But we do know he wrote a lot. His Complete Works, comprise nearly 3,200 pages of sermons, treatises, lectures, and theological explanations.
Brooks was born in 1608, began studying at Cambridge in 1625, and was preaching as a licensed minister by 1640.
He is also known to have ministered as a sea chaplain, and preached at the House of Commons in 1648.
The two churches with which he was closely associated were St. Thomas Apostle of London, and St. Margaret’s, at Fish-street Hill, also in London. Both were destroyed in the great 1666 London fire, and neither rebuilt. There are monuments to the two Anglican churches at their former locations.
His 1670 work, London’s Lamentations, is a long dissertation about the terrible fire. Brooks did not waver from his view that the disaster was God’s judgment against the city.
But his other writings spanned a wide range of subjects both deep and practical. Mute Christian Under the Smarting Rod explains the purpose of affliction and suffering in the believer’s life. Precious Remedies against Satan’s Devices shows how to recognize the devil’s influences and prepare for them.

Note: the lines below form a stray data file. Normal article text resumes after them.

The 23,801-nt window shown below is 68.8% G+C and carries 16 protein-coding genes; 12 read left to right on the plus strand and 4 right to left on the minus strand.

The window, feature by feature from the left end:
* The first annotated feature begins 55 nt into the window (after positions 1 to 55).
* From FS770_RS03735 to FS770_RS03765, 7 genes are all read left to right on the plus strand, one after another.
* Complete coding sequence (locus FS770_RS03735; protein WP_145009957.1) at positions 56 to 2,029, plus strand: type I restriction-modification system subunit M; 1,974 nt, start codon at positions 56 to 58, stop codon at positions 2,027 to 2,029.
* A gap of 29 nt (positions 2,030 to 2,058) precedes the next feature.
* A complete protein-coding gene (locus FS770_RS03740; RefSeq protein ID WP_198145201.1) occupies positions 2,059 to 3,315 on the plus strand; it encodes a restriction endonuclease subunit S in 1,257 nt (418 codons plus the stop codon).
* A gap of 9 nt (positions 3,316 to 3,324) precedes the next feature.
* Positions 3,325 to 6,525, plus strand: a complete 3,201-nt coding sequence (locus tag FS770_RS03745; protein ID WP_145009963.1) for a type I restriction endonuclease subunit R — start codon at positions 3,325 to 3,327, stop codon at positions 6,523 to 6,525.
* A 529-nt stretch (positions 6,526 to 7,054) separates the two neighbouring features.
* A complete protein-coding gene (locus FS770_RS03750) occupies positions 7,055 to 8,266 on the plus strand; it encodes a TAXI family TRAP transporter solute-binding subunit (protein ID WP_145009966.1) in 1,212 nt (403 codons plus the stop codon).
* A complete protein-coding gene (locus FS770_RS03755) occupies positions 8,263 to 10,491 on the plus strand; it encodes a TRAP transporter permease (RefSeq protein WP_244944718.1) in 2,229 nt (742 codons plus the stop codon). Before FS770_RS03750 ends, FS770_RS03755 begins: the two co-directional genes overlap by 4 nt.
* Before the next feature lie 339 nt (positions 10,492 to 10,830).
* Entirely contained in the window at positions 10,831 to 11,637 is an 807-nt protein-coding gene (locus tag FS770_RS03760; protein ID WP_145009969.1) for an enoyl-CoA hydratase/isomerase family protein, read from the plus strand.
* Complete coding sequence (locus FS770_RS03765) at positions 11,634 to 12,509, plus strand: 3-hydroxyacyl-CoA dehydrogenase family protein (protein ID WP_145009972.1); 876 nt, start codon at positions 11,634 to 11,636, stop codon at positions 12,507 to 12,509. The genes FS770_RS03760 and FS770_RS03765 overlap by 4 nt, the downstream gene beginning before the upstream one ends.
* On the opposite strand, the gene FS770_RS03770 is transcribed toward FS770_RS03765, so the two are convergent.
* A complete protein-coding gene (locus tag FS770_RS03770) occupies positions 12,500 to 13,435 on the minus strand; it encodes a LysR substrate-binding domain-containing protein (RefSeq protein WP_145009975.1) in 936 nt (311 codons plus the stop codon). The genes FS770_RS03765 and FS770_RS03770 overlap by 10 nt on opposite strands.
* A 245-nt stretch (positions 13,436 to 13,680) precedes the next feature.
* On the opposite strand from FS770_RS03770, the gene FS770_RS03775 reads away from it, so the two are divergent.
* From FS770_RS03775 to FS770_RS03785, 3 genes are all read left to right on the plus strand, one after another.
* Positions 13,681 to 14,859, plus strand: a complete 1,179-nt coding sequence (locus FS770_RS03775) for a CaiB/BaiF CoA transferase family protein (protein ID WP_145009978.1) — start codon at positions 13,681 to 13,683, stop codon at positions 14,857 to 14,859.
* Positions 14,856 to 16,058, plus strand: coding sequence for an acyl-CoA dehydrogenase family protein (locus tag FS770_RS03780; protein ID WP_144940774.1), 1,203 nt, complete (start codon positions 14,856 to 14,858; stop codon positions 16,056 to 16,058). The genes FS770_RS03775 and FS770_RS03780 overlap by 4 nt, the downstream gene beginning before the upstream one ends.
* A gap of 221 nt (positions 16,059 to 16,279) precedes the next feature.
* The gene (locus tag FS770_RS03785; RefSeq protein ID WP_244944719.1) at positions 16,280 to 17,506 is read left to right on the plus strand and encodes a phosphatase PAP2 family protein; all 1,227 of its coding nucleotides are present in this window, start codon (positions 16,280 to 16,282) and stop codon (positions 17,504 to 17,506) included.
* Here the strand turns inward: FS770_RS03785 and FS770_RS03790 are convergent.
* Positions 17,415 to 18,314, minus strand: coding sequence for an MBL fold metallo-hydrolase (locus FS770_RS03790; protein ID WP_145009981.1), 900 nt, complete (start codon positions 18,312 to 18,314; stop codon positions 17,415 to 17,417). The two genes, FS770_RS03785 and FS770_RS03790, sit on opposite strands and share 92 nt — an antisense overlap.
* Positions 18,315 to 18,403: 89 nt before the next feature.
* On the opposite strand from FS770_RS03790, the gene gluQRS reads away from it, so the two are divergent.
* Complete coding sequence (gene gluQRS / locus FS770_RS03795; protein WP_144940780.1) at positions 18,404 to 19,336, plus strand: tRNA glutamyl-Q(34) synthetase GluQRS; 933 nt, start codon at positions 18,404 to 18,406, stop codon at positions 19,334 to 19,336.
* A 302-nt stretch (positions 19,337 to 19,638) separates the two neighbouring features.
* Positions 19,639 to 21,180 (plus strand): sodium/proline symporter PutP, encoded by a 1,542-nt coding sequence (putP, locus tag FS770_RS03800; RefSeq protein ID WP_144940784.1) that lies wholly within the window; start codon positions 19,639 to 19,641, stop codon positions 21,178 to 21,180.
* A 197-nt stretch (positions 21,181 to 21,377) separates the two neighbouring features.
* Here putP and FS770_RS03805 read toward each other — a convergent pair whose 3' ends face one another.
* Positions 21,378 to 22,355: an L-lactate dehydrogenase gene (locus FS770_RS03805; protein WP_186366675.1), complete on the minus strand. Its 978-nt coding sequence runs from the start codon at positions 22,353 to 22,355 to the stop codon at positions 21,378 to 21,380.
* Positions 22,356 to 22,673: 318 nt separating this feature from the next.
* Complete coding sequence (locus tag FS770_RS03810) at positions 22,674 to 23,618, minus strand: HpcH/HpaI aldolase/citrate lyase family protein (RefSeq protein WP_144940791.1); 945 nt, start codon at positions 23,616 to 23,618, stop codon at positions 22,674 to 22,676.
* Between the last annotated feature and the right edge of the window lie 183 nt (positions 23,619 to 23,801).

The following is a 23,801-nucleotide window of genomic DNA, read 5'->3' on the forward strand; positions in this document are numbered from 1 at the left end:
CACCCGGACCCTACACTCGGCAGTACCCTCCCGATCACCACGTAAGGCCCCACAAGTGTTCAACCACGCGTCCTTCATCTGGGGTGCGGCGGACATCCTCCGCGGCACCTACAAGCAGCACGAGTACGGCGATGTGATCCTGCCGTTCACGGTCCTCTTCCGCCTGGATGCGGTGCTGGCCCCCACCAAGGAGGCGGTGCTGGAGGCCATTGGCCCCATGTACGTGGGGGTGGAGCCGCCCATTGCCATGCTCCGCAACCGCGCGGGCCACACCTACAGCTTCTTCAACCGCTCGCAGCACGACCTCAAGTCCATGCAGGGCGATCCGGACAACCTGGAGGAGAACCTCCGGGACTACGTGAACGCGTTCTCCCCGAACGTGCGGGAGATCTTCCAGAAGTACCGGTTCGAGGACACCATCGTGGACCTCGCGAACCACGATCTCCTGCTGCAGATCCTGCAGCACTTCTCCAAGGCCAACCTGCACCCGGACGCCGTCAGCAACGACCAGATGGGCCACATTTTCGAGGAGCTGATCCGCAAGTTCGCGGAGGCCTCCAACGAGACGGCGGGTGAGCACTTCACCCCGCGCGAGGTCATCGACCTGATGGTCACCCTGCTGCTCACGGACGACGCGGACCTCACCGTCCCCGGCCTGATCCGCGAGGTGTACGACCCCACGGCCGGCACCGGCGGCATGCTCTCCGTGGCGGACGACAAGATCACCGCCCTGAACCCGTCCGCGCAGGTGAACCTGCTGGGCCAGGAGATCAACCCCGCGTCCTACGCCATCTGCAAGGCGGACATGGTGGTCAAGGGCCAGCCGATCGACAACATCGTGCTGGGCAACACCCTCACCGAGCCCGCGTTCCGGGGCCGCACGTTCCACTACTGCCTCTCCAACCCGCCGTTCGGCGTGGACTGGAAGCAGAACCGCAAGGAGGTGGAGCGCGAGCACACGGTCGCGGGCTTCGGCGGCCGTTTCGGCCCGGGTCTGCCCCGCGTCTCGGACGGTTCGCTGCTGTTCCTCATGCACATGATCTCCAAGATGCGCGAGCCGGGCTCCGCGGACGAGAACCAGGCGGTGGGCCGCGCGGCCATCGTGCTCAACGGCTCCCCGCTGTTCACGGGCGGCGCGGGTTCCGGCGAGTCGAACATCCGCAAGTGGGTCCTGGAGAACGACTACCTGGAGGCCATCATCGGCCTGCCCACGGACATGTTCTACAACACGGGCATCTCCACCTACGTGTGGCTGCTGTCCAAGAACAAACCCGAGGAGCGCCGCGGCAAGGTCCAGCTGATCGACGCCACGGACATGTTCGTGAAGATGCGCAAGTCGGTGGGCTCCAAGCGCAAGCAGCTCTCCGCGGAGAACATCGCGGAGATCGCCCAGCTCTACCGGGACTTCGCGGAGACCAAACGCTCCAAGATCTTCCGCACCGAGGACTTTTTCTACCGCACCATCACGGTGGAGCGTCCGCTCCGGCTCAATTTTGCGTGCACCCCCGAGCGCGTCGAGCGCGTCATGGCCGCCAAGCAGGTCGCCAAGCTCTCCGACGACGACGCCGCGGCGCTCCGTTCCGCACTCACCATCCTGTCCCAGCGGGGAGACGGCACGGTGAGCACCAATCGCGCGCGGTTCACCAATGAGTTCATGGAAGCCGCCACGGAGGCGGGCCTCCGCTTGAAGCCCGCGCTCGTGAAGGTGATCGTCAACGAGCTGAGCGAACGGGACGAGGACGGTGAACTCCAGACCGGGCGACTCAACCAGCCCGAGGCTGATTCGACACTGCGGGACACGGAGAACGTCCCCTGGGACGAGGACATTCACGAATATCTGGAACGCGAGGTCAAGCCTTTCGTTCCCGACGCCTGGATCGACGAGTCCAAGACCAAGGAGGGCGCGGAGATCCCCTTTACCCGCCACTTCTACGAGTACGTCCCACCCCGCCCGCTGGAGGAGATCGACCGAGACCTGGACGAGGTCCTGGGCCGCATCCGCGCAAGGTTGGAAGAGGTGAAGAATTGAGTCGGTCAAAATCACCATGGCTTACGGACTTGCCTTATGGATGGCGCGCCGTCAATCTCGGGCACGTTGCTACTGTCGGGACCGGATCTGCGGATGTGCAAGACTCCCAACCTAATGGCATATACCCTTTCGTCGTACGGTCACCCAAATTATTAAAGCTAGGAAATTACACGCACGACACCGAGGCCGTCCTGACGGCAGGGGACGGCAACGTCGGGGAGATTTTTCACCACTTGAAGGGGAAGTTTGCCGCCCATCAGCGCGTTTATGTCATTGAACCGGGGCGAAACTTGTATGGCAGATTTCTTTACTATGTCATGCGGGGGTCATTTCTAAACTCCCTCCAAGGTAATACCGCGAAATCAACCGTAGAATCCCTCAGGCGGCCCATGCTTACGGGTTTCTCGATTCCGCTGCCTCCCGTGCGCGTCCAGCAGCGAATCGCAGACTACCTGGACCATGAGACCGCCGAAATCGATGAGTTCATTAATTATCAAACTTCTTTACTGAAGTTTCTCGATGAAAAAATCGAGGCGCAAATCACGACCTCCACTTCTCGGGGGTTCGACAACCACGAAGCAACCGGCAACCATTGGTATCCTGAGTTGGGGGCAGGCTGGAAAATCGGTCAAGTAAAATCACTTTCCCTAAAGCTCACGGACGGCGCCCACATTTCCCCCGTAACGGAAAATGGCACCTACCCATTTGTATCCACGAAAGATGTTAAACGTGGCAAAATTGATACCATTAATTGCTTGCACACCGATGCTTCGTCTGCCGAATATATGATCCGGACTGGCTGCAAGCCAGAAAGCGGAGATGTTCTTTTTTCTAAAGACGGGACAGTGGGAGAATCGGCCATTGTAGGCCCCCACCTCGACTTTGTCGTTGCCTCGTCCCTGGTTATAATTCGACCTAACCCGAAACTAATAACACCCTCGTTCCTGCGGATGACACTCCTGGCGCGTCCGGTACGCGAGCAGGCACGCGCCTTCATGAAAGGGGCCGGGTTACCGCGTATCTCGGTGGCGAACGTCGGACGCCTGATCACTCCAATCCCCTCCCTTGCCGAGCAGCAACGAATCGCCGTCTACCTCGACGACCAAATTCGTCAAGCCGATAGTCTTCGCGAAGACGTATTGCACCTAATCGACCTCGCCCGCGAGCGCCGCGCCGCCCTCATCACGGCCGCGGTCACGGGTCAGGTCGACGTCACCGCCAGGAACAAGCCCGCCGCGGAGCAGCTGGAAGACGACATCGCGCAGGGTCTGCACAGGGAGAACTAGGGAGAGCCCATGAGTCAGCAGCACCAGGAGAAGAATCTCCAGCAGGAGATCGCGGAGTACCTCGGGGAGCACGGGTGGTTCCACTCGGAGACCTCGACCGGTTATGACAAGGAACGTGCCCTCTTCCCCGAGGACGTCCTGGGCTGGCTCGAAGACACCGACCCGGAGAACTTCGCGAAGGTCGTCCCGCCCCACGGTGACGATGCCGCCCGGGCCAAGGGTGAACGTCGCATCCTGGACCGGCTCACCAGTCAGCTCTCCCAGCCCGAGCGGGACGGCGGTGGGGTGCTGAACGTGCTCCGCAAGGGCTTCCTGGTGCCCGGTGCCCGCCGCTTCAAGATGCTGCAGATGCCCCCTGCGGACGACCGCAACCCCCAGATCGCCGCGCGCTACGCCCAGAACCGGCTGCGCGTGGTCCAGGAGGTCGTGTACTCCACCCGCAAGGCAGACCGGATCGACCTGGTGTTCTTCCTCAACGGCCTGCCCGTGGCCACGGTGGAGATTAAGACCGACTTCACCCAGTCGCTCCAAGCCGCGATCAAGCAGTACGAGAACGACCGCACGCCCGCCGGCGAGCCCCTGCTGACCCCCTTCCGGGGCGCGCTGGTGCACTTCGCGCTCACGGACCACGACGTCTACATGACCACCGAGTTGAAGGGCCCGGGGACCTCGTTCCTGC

Smooth Stones Taken from Ancient Brooks, clearly a play on the author’s name, is Charles Spurgeon’s collection of the Puritan’s choicest sayings and advice. Of Brooks’ matchless writing ability Spurgeon commented:
One of these pithy extracts may assist our meditations for a whole day, and may open up some sweet passage of Scripture to our understandings, and perhaps some brief sentence may stick in the sinner’s conscience, like an arrow from the bow of God.
Brooks’ magisterial The Crown and Glory of Christianity centers on holiness in the believers’ life, the subject so dear to Puritan writers across generations.
Thomas Brooks is definitely a writer to contend with. But peek behind the lofty thoughts and rich language, and you’ll find an author with a tender heart and goodwill toward the reader.
Read Brooks with us
We invite you to read Precious Remedies along with us, and follow our blog post series on each book section. We recommend this annotated Kindle edition of the book, which is often priced at only 99 cents.
As you read, come back and check out our blog posts. Feel free to leave comments on your experiences.